“It is funny just what you described,” said Woodley. “I joked about it with someone the other day, like belly flops per 60 are way down, and that is the easiest tell. We talked about that in the pre-season and how it would be the number one indicator. You’re right he’s a totally different goaltender and I’m a little surprised there hasn’t been more written on it. Although part of that is because he doesn’t want to talk about the work he did with (Adam) Francilia. But it goes beyond just that. You should include the stuff Dustin Schwartz (Oilers goalie coach) preaches and how it ties directly into the off-ice work Mike did in the off-season and it is a perfect fit.

“I would argue that as much as it hurt the Oilers and made it tough on Mikko (Koskinen), Smith missing time at the start of the season but still being able to do video work and do some work with Schwartz probably helped this process along. Because it would have been a big adjustment for him, but now it looks natural.

“There are less belly flops and more recoveries. If you watch them in practice, you probably notice when Smith does his work with Schwartz a lot of the focus is on recoveries. When I say recoveries I mean when you’re down on your knees in the butterfly, like in the prototypical optimal butterfly situation and you need to go left, you’d lift your right leg and push across, you slide. And Mike just had a tendency to always start everything limb first, body first, rather than leading head first. And the work that Francilia does in the off-season encourages and builds the muscle groups in a way that is a top down rotation.

“Start with the head, then torso, hips, and finally the body goes, so you stay over top of your knees when you’re playing from your knees. Mike’s so big that he can play from his knees more than other guys. But the problem was that he’d extend with the limb, and again that was the only way especially if you’re tight. But it is not just core work, it is about ankle mobility, and then that extends up through the knees and hips allowing him to reach a little bit without having to pitch forward as is his body’s natural counter-balance.

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“If you’re in the butterfly, on your knees and you stick your leg out, your body wants to pitch forward to counter balance that. They did work so that his range before he needs that counter balance is much broader. And now the work that Schwartz did encourages and builds on especially the recovery work, like on the knees.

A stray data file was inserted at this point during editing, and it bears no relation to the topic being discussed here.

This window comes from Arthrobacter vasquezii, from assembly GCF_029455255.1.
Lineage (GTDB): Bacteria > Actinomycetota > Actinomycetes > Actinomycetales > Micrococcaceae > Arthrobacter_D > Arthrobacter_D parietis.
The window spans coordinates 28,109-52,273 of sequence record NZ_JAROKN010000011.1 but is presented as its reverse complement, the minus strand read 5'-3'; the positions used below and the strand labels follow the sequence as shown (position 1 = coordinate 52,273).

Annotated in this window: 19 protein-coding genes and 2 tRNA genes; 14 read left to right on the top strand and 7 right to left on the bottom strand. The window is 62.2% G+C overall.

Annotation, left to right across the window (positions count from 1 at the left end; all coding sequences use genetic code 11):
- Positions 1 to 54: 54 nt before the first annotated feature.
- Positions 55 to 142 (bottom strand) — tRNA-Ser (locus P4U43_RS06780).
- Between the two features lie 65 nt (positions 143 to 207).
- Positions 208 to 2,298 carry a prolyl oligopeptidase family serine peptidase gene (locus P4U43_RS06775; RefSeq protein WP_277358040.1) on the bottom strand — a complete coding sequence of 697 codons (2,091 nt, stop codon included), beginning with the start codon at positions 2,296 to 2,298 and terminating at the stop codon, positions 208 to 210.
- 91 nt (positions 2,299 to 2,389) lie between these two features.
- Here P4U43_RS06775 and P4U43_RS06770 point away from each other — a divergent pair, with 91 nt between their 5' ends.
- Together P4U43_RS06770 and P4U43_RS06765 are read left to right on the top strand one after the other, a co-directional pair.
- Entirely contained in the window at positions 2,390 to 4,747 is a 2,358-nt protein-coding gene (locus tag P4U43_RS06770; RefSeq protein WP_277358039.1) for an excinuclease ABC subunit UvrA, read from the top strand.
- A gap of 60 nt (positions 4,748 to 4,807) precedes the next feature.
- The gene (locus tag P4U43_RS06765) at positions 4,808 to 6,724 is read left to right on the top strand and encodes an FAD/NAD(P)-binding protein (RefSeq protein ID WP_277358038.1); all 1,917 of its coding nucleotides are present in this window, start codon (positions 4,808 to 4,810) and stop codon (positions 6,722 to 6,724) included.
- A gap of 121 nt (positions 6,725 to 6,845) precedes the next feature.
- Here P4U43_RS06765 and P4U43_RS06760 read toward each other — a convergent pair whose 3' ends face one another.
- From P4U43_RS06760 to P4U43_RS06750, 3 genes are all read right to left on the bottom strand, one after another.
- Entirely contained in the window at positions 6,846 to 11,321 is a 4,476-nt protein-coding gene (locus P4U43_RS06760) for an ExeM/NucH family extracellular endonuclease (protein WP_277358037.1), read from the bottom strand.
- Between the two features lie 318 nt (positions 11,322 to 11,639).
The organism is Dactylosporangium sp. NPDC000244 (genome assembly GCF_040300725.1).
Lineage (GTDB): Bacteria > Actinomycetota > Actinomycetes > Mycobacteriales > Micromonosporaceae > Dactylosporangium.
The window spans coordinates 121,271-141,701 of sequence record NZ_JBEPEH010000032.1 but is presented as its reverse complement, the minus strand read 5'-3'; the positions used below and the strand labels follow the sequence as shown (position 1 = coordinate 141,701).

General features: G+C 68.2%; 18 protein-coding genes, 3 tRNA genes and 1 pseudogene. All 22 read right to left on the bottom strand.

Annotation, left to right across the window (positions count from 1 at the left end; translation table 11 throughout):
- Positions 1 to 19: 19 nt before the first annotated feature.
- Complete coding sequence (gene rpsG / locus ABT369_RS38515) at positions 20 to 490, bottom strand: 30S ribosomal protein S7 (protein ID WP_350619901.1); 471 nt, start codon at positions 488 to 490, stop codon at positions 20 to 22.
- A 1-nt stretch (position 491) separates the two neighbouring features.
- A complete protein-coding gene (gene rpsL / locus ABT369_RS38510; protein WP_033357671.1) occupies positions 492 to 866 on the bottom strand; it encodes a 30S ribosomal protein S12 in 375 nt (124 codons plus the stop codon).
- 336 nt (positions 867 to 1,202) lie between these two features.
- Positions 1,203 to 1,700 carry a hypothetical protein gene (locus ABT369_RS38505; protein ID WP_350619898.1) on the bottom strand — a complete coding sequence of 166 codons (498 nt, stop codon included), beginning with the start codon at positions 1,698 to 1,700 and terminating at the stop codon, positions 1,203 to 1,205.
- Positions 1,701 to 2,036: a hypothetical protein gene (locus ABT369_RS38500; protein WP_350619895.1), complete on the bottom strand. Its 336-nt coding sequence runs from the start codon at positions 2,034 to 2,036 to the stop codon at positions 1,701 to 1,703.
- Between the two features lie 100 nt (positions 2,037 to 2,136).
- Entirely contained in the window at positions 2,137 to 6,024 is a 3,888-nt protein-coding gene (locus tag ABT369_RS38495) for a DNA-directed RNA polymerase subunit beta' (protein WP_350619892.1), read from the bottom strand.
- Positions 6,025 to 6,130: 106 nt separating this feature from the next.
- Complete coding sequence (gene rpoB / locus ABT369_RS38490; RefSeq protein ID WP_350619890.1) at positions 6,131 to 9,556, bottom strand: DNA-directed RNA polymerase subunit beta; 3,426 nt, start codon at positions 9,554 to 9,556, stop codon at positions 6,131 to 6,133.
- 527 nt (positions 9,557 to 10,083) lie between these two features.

“Push recovery, you watch him side to side, post to post, the way he is playing in his post, the way he moved around the ice on his knees is more like what we could call a prototypical-technically sound goaltender in 2021, and that wasn’t Mike Smith before. As big as he was, as deep as he played, he didn’t move all that well from his knees and it’s a lot better now. So now the body doesn’t get pitched forward, doesn’t have to counter balance as early because of the range of motion they’ve built through the lower body and into the torso, and also it is the triggers and not just the muscle groups, but how you initiate movements from Schwartz.

“Again, head down first, shoulders rotate with it, hips go, and now the back leg comes up and it gives you an edge to push from, as opposed to stick my leg out and reach, and everything is off balance. And the exciting part to me was that Francilia’s stuff should be supported and fit perfectly with the stuff that Schwartz preaches, and it really should be a great fit for Smith’s game.

“I’m impressed that at this age, Smith sought it out, but equally impressed by how quickly he has been able to integrate it. I’m watching @Brayden Holtby here (Vancouver) try and change some things in his game and it’s not going well. I still think its a process that’s going to pay off, maybe in a month but it is taking time. I’m watching the same thing with Mike, it’s not the exact same thing, but a similar type of transformation and Mike has made it.

“It is not perfect all the time… breakaways he’ll get a little extended, and again you stick the leg out as a natural reaction and your body pitches forward. That’s where you most often see him on his belly now, but it used to be that he was on his belly in situations that frankly shouldn’t have required it. But the work on and off the ice is limiting and reducing that motion and it allows him to stay big and over top of those knees and be mobile from it.”

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— Woodley’s description illustrates this isn’t just a hot streak for Smith. He put in a lot of work off the ice to strengthen his body, and that has allowed him to combine that with the on-ice movements that Schwartz encourages. Ultimately it was up to Smith to make this change, and I think Woodley’s explanation shows how coaches can only help players to the point they are willing to help themselves. Smith sought out Francilia to help strengthen his core, and it has allowed him to be a more modern goalie.